Some Times – Bordering on Surreal (Full Review)

The much awaited Hindu MetroPlus Theatre fest ended with a play titled “Some Times” by the renowned Akvarious productions. Founded by director, screenwriter and actor, Mr. Akash Khurana, this production house has been spearheaded by his son Mr. Akarsh Khurana. Apart from this play, Akvarious has produced stellar plays like – ‘The Interview’, ‘Baghdad Wedding’ and ‘Rafta Rafta’. Thus, after reading the schedule and coming across this name, I was eagerly looking forward to some quality theatre after watching “The Interview” which won six awards during META 2011; it was about a life changing interview and was furbished up with classic dark humour.

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As my eyes skimmed through the page, the description made them twinkle with glee. The plot seemed very intriguing as who wouldn’t want to know more about Parmeetay (Karan Pandit), whose “night life would put Batman to shame”? As I took my spot in JT Performing Arts Centre, the state-of-the-art amphitheatre, tucked away in God’s Own Country, Kerala, I tried to lower my expectations just in case; which, as it turned out, was not required at all.

‘Some Times’ is a brilliant play, well crafted and thus very easy to relate to. It focuses on the life of a (seemingly) freshly squeezed out twenty-something graduate of the well known advertising world, from the Mad Men fame, a wannabe copyrighter complete with a prick of a boss with a gifted sense of humour mixed with temper, an exceptionally dumb and underrated yet lovable coworker and lots of deadlines being advanced faster than the birth of an idea in either of the three minds. However, it would only be incomplete without a justified, solely in my opinion, nagging girlfriend, who executes the role effortlessly and makes you almost want to scream at Pammi a.k.a Doggie a.k.a Parmeetay a.k.a Parmeet Duggal, the ad guy. His constant work stress in the unreliable and fast-paced private world along with Shreya constantly hounding him with questions pertaining to ‘their’ future, he’s quite a cynical guy. To add to the burdens hovering about his head like a halo of Satan, the story is incomplete without the typical Punjabi parents, the two, executed so well that you personally feel like explaining Pammy’s point of view to them over a chilled glass of Lassi. The disappointed businessman of a father watching his son struggle while choosing a (in his opinion) superficious and manipulative field where one tries to “sell thermal inners during summer” instead of lending a hand to the business created by the ‘sweat and blood’ of the grandfather. Complete with his mother, the pudgy mother who seldom voices her opinion and is probably the winner of “Aloo Paratha of the Year” award. As seen in too many households across the nation, she’s fed up of her son’s eccentricities yet loves him enough to shield him from the angry father. With superb acting and great dialogue, sitting in the audience I feel like the quintessential neighbor, ‘Sharma Aunty’, spying on their lives, it’s that real.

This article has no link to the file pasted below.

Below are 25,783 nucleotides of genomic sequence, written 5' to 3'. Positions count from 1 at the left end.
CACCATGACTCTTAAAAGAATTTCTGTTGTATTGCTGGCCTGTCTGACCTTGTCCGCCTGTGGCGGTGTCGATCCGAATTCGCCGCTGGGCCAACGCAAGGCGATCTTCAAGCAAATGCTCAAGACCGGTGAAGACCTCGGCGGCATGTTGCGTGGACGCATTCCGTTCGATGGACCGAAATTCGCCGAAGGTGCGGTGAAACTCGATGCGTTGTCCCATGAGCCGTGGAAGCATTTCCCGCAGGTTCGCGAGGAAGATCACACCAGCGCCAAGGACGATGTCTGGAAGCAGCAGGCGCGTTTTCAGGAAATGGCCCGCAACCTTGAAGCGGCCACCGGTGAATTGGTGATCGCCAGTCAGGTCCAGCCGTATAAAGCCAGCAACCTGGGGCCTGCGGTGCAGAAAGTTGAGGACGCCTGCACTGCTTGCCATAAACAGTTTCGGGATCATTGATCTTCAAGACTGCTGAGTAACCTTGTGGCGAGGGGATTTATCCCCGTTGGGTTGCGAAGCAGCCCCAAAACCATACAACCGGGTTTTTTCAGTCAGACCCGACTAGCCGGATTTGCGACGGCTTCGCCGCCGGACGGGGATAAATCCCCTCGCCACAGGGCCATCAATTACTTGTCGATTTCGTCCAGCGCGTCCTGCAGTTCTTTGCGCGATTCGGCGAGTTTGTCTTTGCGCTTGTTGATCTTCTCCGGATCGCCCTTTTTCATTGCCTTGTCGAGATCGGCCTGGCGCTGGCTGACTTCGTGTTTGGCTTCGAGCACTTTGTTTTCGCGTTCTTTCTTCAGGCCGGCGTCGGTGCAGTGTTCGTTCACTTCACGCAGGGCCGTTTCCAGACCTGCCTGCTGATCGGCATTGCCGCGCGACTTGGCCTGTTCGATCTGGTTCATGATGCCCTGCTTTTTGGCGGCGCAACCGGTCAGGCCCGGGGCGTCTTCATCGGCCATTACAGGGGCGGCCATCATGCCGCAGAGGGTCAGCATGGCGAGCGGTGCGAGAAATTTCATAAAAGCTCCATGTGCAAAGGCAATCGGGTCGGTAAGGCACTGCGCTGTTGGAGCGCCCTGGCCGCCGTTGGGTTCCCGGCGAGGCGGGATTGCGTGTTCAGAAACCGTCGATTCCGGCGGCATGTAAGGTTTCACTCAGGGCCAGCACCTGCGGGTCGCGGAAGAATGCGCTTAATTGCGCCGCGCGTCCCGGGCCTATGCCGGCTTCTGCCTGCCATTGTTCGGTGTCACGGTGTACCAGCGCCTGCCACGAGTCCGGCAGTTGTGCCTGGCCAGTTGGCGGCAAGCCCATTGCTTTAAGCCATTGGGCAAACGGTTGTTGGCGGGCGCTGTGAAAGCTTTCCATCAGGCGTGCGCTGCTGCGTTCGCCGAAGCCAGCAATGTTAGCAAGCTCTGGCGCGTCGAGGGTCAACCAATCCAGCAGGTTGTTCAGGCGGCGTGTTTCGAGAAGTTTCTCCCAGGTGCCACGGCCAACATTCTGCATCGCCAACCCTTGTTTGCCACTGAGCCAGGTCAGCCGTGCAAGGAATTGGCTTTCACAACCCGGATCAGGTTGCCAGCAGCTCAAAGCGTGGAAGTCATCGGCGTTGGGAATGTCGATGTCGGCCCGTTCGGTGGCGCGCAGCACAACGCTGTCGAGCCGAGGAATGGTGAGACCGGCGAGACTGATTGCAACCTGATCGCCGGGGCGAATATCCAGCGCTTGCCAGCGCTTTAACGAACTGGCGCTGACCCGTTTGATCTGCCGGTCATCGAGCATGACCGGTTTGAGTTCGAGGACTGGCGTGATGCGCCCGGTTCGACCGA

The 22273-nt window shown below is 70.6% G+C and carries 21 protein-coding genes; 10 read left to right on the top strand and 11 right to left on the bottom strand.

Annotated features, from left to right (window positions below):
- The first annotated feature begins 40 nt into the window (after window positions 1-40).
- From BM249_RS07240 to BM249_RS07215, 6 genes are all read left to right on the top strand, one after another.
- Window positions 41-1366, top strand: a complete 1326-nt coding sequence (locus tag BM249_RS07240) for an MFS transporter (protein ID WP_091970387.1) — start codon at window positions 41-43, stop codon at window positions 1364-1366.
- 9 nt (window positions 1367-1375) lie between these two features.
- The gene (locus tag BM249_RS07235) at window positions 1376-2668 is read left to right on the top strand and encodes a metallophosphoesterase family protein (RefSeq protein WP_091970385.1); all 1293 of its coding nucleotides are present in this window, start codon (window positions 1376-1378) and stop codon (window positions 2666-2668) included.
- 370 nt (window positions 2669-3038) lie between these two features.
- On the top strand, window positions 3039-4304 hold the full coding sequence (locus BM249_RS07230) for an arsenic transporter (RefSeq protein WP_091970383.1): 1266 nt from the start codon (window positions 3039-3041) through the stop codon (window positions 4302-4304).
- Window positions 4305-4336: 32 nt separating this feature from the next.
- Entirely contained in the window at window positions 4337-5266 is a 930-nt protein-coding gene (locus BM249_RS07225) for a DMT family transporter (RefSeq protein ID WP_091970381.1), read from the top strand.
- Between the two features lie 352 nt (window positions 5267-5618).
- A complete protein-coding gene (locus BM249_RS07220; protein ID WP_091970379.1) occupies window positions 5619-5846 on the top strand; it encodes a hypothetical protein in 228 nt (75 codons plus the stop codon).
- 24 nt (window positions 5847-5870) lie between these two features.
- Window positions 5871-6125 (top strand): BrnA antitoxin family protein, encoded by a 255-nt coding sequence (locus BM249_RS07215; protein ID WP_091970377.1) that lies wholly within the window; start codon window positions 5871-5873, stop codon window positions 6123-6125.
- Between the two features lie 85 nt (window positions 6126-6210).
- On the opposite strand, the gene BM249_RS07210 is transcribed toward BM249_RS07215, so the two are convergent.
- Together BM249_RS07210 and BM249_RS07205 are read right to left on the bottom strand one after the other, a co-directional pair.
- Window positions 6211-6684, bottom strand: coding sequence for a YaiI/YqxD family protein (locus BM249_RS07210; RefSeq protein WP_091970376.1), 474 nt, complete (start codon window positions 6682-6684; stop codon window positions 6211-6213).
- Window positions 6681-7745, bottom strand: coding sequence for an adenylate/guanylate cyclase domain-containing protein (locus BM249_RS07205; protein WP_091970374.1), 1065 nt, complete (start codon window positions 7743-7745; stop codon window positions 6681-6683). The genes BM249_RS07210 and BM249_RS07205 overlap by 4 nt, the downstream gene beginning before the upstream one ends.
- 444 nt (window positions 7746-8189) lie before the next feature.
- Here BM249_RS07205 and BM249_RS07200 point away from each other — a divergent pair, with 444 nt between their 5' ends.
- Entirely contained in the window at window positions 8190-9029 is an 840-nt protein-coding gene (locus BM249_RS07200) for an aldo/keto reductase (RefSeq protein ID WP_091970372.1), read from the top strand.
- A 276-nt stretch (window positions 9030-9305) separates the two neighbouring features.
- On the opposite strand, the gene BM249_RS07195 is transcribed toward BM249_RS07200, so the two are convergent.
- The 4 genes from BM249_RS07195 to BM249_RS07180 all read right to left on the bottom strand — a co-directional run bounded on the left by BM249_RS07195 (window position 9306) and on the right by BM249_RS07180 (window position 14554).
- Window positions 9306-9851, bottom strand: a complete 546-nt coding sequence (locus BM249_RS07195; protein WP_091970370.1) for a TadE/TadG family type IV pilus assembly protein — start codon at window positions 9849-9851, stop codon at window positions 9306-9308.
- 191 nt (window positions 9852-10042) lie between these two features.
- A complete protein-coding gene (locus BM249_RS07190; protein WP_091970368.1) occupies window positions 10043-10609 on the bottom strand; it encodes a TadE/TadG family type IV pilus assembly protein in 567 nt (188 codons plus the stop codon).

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Finally, coming to the much awaited part of Pammy’s nightlife; along with top class weed and whiskey, which according to many people, is a winning combination as the antidote for a miserable life. Post-work, Pammy, under the pretext of work, ‘chills’ with his buddies after and unwinds sipping on whiskey and rolling some joints. Among other gems that make up their psychotropic substance influenced conversation is the “Daddy Song” which is sung very religiously, to roars of laughter from the audience, after the revelation of the fact one of the friend’s mother’s having been physically abused by her husband.   During one of these nights, they are invited by an old classmate to a discotheque and are then subjected to MDMA, which is then ingested by an irate Pammy the following day. This day prevents to be most eventful for two reasons, for his behavior under the influence of the drug and primarily because it eerily turns out as his last day on Earth.

Complete with a strong plot, good dialogues, insanely effective humour and quality acting, this play is the perfect mix of realism and surrealism. With an extremely strong and effective message which reaches across to the audience like a well aimed arrow, as it is very much relevant to society today, this play is simply brilliant. Well picked by the creators, the MetroPlus Theatre Fest could not possible have bid goodbye to Kochi in a better way.

 

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